Lack of deep sleep may pave way for Alzheimer's, researchers say

January 18, 2016 by Allie Shah, Star Tribune (Minneapolis)
Credit: Vera Kratochvil/public domain

Forget about needing beauty sleep. It's your brain that may suffer the most from a lack of deep shut eye.

Brain researchers have long noticed a connection between and . More recently, the link between disrupted sleep and an of Alzheimer's disease has been documented by researchers at the University of California, Berkeley.

It's believed that sleep acts like a dustbin for the brain - cleaning out toxins, including harmful proteins tied to Alzheimer's.

Recent animal studies show sleep's cleansing process in action. But now scientists at Oregon Health & Science University are preparing to conduct a study on humans that would further explain deep sleep's effect on human brains.

Their biggest challenge: finding a minimally invasive way to study the human brain at work while the patient sleeps.

On that note, sweet dreams.

Explore further: The yin and yang of sleep and attention

56 shares

Related Stories

The yin and yang of sleep and attention

January 18, 2016
Being able to pay attention during the day relies on doing the exact opposite at night, according to University of Queensland scientists.

Poor sleep in seniors linked to hardened brain arteries

January 14, 2016
Poor sleep quality in elderly persons is associated with more severe arteriosclerosis in the brain as well as a greater burden of oxygen-starved tissue (infarcts) in the brain - both of which can contribute to the risk of ...

Sleep disturbance linked to amyloid in brain areas affected by Alzheimer's disease

December 9, 2014
Healthy, elderly research participants who report being more sleepy and less rested have higher levels of amyloid deposition in regions of the brain that are affected in Alzheimer's disease, according to a report presented ...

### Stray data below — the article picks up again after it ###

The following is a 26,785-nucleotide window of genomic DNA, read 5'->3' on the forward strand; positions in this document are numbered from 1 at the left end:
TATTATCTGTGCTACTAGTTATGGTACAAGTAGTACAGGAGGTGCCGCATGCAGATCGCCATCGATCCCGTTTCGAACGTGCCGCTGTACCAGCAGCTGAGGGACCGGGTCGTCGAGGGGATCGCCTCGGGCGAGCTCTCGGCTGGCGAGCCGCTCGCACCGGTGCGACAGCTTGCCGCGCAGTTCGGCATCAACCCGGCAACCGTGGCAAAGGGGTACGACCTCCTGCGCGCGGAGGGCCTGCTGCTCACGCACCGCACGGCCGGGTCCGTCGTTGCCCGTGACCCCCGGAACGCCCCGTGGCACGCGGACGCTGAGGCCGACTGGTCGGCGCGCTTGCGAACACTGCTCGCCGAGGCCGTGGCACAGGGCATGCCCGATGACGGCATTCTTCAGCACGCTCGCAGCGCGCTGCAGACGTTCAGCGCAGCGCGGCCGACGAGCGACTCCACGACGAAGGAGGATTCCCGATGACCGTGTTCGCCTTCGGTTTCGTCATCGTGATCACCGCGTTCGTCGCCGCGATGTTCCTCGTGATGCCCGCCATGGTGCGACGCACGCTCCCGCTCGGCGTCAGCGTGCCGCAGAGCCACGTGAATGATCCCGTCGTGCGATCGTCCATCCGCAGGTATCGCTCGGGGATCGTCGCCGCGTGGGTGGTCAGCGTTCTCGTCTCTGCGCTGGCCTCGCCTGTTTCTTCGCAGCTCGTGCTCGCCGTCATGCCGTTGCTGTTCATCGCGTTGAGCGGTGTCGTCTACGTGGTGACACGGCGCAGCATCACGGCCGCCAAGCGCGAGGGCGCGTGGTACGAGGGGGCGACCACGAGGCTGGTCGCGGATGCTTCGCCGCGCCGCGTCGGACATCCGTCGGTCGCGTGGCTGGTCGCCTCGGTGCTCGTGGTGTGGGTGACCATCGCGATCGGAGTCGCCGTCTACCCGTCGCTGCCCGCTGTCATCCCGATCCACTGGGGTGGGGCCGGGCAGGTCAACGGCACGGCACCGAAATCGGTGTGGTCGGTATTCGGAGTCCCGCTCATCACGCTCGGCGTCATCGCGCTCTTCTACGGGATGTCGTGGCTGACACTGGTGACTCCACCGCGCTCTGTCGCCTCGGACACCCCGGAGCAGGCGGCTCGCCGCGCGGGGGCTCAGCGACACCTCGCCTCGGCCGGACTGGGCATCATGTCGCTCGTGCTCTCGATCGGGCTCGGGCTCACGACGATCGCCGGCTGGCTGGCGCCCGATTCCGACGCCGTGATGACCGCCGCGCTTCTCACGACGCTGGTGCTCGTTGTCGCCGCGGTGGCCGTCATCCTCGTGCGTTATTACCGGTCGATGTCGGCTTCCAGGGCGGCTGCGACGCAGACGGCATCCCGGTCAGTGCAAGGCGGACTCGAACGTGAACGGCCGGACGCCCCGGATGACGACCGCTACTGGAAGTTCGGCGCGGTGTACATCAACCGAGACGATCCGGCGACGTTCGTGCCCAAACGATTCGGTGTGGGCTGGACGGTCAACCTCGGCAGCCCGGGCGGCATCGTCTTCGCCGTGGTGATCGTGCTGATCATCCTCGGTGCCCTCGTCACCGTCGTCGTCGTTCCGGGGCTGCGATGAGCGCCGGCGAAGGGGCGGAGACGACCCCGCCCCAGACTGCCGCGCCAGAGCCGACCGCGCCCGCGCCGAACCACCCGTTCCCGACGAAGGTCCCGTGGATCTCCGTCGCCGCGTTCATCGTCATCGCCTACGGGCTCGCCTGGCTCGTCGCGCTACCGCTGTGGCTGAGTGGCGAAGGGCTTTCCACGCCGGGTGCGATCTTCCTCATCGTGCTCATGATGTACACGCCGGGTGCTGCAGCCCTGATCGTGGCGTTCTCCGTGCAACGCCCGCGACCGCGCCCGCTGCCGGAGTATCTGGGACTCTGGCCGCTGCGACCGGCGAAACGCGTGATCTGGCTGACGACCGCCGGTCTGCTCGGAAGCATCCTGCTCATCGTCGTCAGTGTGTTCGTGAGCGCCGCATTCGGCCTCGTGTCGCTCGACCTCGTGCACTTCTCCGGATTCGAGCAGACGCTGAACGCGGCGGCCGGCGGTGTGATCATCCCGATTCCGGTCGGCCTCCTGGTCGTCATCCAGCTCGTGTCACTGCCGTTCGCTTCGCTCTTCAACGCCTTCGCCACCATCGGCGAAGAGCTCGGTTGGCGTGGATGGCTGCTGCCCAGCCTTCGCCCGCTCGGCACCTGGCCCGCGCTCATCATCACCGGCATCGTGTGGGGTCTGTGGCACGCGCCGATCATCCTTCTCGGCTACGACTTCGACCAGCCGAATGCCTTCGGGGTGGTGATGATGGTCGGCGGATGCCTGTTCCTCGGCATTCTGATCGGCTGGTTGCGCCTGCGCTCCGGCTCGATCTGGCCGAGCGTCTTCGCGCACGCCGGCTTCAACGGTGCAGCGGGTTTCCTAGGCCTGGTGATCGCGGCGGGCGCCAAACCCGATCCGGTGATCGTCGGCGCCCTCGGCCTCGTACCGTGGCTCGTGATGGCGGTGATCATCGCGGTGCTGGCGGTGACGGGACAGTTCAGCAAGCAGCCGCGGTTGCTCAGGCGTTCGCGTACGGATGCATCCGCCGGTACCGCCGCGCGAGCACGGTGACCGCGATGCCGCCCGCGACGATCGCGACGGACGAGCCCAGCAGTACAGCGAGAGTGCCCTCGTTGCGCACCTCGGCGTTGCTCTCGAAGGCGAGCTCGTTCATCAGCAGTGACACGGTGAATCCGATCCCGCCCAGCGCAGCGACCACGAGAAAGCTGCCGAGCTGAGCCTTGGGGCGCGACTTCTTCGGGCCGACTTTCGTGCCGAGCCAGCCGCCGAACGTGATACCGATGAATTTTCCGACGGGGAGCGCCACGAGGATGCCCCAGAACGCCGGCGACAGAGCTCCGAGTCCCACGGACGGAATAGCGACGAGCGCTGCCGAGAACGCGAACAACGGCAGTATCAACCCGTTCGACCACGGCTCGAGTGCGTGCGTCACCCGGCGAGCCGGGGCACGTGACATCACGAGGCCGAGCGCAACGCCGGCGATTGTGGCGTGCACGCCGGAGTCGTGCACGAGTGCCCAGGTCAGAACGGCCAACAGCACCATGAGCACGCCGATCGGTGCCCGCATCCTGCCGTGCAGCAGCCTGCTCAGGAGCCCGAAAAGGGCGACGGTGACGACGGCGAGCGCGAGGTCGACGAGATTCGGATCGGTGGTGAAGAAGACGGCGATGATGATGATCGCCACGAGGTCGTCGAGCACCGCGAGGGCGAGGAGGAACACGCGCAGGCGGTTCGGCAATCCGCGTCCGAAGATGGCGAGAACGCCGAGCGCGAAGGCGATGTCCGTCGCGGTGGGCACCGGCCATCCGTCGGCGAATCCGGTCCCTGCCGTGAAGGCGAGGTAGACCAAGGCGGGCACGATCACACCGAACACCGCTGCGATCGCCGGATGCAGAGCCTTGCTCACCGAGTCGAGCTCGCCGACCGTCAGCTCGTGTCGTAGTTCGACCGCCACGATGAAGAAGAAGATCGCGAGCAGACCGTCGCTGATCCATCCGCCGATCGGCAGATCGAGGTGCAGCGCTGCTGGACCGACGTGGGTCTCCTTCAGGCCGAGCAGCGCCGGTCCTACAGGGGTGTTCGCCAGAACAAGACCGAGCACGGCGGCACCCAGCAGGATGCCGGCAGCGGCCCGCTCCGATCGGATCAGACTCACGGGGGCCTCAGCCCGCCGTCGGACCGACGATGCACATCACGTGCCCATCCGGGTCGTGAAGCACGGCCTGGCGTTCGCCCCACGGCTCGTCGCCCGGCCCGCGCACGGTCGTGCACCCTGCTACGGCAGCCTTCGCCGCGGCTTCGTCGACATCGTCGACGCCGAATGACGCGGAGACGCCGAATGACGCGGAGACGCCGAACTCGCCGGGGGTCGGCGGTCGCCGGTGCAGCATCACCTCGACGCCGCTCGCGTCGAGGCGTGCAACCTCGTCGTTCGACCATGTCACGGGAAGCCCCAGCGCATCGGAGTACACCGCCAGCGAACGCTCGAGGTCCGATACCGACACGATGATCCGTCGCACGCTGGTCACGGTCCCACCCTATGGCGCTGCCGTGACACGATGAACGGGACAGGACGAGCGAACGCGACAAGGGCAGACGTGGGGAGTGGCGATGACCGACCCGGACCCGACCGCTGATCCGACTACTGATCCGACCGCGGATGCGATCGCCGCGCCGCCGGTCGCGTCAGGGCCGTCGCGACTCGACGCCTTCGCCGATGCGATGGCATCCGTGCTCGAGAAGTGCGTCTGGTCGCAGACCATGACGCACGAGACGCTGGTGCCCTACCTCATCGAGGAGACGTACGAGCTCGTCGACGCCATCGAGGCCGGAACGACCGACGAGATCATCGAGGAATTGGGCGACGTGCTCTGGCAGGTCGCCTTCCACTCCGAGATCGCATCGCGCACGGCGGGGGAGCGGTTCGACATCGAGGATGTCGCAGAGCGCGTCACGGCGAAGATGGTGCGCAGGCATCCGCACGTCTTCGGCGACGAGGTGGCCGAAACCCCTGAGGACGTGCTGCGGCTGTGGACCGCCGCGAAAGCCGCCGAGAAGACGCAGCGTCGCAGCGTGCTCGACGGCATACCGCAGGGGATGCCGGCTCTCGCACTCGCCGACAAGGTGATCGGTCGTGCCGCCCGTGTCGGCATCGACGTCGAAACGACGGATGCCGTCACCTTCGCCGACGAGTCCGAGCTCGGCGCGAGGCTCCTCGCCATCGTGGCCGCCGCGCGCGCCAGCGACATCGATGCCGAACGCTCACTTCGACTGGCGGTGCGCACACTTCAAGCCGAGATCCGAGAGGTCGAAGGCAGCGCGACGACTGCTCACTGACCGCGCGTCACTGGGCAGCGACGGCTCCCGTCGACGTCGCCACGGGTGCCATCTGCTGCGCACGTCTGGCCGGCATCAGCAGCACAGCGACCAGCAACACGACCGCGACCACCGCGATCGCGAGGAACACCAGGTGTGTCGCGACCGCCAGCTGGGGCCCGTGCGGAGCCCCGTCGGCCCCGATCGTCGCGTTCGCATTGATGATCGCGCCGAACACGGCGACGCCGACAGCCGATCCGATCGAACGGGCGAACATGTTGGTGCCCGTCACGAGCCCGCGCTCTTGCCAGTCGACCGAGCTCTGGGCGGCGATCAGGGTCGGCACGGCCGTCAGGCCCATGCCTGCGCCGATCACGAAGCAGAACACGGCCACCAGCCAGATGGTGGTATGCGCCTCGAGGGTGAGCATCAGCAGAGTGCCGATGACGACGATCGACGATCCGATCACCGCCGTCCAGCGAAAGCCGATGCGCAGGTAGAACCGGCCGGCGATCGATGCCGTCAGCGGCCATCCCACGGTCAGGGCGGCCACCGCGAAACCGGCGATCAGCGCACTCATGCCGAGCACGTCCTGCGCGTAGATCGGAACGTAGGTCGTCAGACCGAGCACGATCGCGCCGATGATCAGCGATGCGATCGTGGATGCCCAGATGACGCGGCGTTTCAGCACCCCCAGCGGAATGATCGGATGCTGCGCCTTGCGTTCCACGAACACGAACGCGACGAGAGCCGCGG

Alzheimer's disease: Plaques impair memory formation during sleep

October 22, 2015
Alzheimer's patients frequently suffer from sleep disorders, mostly even before they become forgetful. Furthermore, it is known that sleep plays a very important role in memory formation. Researchers from the Technical University ...

Studies: Better sleep may be important for Alzheimer's risk

July 20, 2015
To sleep, perchance to... ward off Alzheimer's? New research suggests poor sleep may increase people's risk of Alzheimer's disease, by spurring a brain-clogging gunk that in turn further interrupts shut-eye.

Recommended for you

Newborn babies' brain responses to being touched on the face measured for the first time

November 16, 2018
A newborn baby's brain responds to being touched on the face, according to new research co-led by UCL.

Precision neuroengineering enables reproduction of complex brain-like functions in vitro

November 14, 2018
One of the most important and surprising traits of the brain is its ability to dynamically reconfigure the connections to process and respond properly to stimuli. Researchers from Tohoku University (Sendai, Japan) and the ...

New brain imaging research shows that when we expect something to hurt it does, even if the stimulus isn't so painful

November 14, 2018
Expect a shot to hurt and it probably will, even if the needle poke isn't really so painful. Brace for a second shot and you'll likely flinch again, even though—second time around—you should know better.

A 15-minute scan could help diagnose brain damage in newborns

November 14, 2018
A 15-minute scan could help diagnose brain damage in babies up to two years earlier than current methods.

New clues to the origin and progression of multiple sclerosis

November 13, 2018
Mapping of a certain group of cells, known as oligodendrocytes, in the central nervous system of a mouse model of multiple sclerosis (MS), shows that they might have a significant role in the development of the disease. The ...

Mutations, CRISPR, and the biology behind movement disorders

November 12, 2018
Scientists at the RIKEN Center for Brain Science (CBS) in Japan have discovered how mutations related to a group of movement disorders produce their effects. Published in Proceedings of the National Academy of Sciences, the ...

0 comments

Please sign in to add a comment. Registration is free, and takes less than a minute. Read more

Click here to reset your password.
Sign in to get notified via email when new comments are made.